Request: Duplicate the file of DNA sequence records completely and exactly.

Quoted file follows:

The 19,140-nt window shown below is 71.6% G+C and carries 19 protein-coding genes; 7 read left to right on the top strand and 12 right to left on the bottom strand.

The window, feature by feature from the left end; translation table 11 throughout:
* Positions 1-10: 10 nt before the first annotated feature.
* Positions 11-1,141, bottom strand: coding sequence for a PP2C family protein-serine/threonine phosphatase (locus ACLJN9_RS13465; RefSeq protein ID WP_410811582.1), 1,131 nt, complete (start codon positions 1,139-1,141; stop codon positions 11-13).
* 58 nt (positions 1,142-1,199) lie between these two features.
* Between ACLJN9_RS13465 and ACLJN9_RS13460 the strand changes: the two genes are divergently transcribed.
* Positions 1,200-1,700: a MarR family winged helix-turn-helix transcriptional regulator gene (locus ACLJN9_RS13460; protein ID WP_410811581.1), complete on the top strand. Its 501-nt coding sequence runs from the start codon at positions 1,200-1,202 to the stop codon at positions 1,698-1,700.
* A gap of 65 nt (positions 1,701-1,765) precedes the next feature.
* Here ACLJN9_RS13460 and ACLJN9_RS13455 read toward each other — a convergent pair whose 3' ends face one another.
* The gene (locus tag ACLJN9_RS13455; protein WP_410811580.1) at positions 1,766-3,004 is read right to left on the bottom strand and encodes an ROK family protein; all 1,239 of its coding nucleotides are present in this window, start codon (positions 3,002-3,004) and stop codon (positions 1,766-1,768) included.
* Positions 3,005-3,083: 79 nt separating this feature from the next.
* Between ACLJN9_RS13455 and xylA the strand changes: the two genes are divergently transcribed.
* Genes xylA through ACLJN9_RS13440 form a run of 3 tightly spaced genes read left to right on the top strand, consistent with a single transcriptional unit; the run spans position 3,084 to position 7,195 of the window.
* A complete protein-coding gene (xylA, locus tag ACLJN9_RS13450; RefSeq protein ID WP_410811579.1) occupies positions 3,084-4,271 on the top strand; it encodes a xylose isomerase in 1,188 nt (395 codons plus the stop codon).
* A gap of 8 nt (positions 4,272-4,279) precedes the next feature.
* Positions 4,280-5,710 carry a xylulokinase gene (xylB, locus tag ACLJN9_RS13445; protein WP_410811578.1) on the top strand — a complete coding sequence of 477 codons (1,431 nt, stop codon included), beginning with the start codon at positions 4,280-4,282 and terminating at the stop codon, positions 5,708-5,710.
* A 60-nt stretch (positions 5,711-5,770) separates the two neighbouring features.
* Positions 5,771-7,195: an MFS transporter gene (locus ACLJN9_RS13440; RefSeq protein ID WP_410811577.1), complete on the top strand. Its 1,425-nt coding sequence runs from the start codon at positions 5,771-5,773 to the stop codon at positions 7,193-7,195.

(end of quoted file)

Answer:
The 19,140-nt window shown below is 71.6% G+C and carries 19 protein-coding genes; 7 read left to right on the top strand and 12 right to left on the bottom strand.

The window, feature by feature from the left end; translation table 11 throughout:
* Positions 1-10: 10 nt before the first annotated feature.
* Positions 11-1,141, bottom strand: coding sequence for a PP2C family protein-serine/threonine phosphatase (locus ACLJN9_RS13465; RefSeq protein ID WP_410811582.1), 1,131 nt, complete (start codon positions 1,139-1,141; stop codon positions 11-13).
* 58 nt (positions 1,142-1,199) lie between these two features.
* Between ACLJN9_RS13465 and ACLJN9_RS13460 the strand changes: the two genes are divergently transcribed.
* Positions 1,200-1,700: a MarR family winged helix-turn-helix transcriptional regulator gene (locus ACLJN9_RS13460; protein ID WP_410811581.1), complete on the top strand. Its 501-nt coding sequence runs from the start codon at positions 1,200-1,202 to the stop codon at positions 1,698-1,700.
* A gap of 65 nt (positions 1,701-1,765) precedes the next feature.
* Here ACLJN9_RS13460 and ACLJN9_RS13455 read toward each other — a convergent pair whose 3' ends face one another.
* The gene (locus tag ACLJN9_RS13455; protein WP_410811580.1) at positions 1,766-3,004 is read right to left on the bottom strand and encodes an ROK family protein; all 1,239 of its coding nucleotides are present in this window, start codon (positions 3,002-3,004) and stop codon (positions 1,766-1,768) included.
* Positions 3,005-3,083: 79 nt separating this feature from the next.
* Between ACLJN9_RS13455 and xylA the strand changes: the two genes are divergently transcribed.
* Genes xylA through ACLJN9_RS13440 form a run of 3 tightly spaced genes read left to right on the top strand, consistent with a single transcriptional unit; the run spans position 3,084 to position 7,195 of the window.
* A complete protein-coding gene (xylA, locus tag ACLJN9_RS13450; RefSeq protein ID WP_410811579.1) occupies positions 3,084-4,271 on the top strand; it encodes a xylose isomerase in 1,188 nt (395 codons plus the stop codon).
* A gap of 8 nt (positions 4,272-4,279) precedes the next feature.
* Positions 4,280-5,710 carry a xylulokinase gene (xylB, locus tag ACLJN9_RS13445; protein WP_410811578.1) on the top strand — a complete coding sequence of 477 codons (1,431 nt, stop codon included), beginning with the start codon at positions 4,280-4,282 and terminating at the stop codon, positions 5,708-5,710.
* A 60-nt stretch (positions 5,711-5,770) separates the two neighbouring features.
* Positions 5,771-7,195: an MFS transporter gene (locus ACLJN9_RS13440; RefSeq protein ID WP_410811577.1), complete on the top strand. Its 1,425-nt coding sequence runs from the start codon at positions 5,771-5,773 to the stop codon at positions 7,193-7,195.